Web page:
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  • Writer's picturePippa Hackett

Greens are Good for Rural Ireland

Michael Fitzmaurice’s recent nosedive into an anti-Green culture war is straight from the playbook of Trump’s America. He is seeking to sow anger and division in rural areas and stir up anti-environment sentiment for his own narrow electoral gain.

The central premise for this bitter division and animosity is that damaging policies on farming are being ruthlessly enforced by the Green party in Government, destroying farm holdings across rural Ireland. Nothing could be further from the truth.

The Green Party in Government has been good for farmers. We have helped shape a new Common Agricultural Policy that has redistributed subsidies in a way that brings greater fairness to smaller farmers across the country. We have introduced a 60% grant rate for farmers who want to run their farms and homes on solar power. We have helped shape ACRES, the €1.5 billon agri-environmental scheme that will pay 50,000 farmers across the country to produce food in a more sustainable way over the next five years.

The Green Party has negotiated the largest ever budget for organics and forestry, much of which will flow to farmers and landowners in the very rural areas Michael Fitzmaurice claims to represent. Hundreds of farmers in the West of Ireland now farm organically. The Greens have ensured that €1.5 billion of carbon tax funds will be ring-fenced for farmers this decade.

I was delighted to attend the Ploughing Championship with my Green Party colleagues Grace O'Sullivan MEP, Minister Catherine Martin and Senator Róisín Garvey.

Michael Fitzmaurice seeks to cast the Greens as enemies of the people. His actions are no different to those who peddle division in US politics. He seeks to create anger and resentment based on conjecture and uncertainty, telling the public that the only way to secure their future is to stick with the past and not seek change for the better. It is short sighted, wrong and dangerous.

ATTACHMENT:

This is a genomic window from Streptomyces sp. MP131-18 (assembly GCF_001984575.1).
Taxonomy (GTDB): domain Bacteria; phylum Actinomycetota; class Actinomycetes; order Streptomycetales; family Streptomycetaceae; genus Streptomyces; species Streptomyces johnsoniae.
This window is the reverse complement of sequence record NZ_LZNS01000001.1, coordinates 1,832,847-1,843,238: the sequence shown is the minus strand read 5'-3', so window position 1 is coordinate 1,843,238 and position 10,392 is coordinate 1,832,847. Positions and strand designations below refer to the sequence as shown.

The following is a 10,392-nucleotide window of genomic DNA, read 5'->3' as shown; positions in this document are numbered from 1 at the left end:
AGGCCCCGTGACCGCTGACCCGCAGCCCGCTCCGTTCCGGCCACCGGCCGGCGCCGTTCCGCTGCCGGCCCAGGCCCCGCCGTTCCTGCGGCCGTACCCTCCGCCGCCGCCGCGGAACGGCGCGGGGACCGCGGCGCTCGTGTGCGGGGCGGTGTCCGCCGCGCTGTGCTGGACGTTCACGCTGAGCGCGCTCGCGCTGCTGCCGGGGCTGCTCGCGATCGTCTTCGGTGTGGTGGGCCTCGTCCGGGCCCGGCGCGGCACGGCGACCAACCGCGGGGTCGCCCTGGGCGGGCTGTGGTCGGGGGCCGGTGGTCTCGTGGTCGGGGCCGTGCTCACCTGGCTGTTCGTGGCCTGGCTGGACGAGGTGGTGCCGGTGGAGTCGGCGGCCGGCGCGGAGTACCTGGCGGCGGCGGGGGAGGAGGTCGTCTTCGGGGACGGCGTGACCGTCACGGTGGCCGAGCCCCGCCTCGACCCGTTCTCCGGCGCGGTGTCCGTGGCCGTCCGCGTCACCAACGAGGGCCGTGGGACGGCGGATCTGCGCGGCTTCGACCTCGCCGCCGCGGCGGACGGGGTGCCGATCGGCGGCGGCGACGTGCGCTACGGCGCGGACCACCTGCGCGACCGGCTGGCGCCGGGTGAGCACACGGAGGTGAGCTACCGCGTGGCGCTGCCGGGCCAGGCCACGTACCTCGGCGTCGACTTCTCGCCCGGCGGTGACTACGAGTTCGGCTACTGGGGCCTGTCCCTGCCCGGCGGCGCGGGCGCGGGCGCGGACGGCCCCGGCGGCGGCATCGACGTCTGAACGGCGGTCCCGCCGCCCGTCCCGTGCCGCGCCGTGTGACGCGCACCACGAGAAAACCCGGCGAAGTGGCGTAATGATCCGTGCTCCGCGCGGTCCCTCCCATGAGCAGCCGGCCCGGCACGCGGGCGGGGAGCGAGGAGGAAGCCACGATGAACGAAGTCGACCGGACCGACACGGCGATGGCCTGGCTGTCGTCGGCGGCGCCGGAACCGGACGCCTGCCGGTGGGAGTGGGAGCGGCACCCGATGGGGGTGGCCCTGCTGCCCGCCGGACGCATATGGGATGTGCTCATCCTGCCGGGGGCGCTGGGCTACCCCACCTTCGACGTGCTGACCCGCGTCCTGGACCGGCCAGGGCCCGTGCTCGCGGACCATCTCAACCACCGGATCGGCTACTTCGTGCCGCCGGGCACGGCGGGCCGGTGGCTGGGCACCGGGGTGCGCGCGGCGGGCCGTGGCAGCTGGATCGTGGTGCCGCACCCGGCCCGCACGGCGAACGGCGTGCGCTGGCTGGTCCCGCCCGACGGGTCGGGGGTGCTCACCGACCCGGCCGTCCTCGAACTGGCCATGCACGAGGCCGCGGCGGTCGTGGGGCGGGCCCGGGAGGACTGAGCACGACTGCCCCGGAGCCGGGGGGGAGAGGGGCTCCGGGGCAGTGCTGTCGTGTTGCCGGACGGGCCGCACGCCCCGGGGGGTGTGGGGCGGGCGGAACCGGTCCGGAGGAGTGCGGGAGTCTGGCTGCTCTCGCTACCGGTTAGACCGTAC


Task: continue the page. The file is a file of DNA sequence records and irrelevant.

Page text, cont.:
The only constant in this world is change. The younger generation of farmers want to do more, and many want to do things differently to the last generation. But Michael Fitzmaurice, with his anti-environment agenda, is determined to shackle us to old ways of doing things that simply aren’t delivering for farm incomes or for the environment.

The world is changing, and we must too. It is our job to help farmers do that, and to pay them to do it, so that we can build a more resilient sector that will survive for generations to come. That is the rural Green agenda.

Michael Fitzmaurice talks of the Nature Restoration Law as if it was dreamed up by Green Party members in Dublin. This is an EU proposal – and it is coming regardless of who is in Government. If Michael Fitzmaurice is Minister for Agriculture in the next Government, he will be compelled to implement it as EU legislation. That is a fact.

Michael Fitzmaurice is not the first politician this week to have a pop at the Green Party. Others have decried bike lanes as an electoral evil. This is more nonsense from politicians who want to stir up anger and cling to the past rather than looking ahead and preparing for the future.

I will proudly fight Michael Fitzmaurice’s new anti-environment party at the next election. His will be a party founded on anger, whipped up by politicians with a manifesto designed to send Ireland back to the past. I don’t want my children to grow up in a country where their politicians angrily denounce policies to tackle climate change, and spout hatred at those trying to help farmers prepare for the future. I will stand on a platform of pro rural Ireland policies, that pay farmers to adapt to the realities of the world we live in.

I will fight for budgets that put money in farmers’ pockets to prepare them for the demands of consumers in five- and ten-years’ time. I will continue to give hope to farmers that in a world increasingly concerned about climate, biodiversity, air quality and water quality, farmers will play a central role in adapting, and we will reward them financially for doing it. I want a rural Ireland fit for the future, not one stuck in the past.


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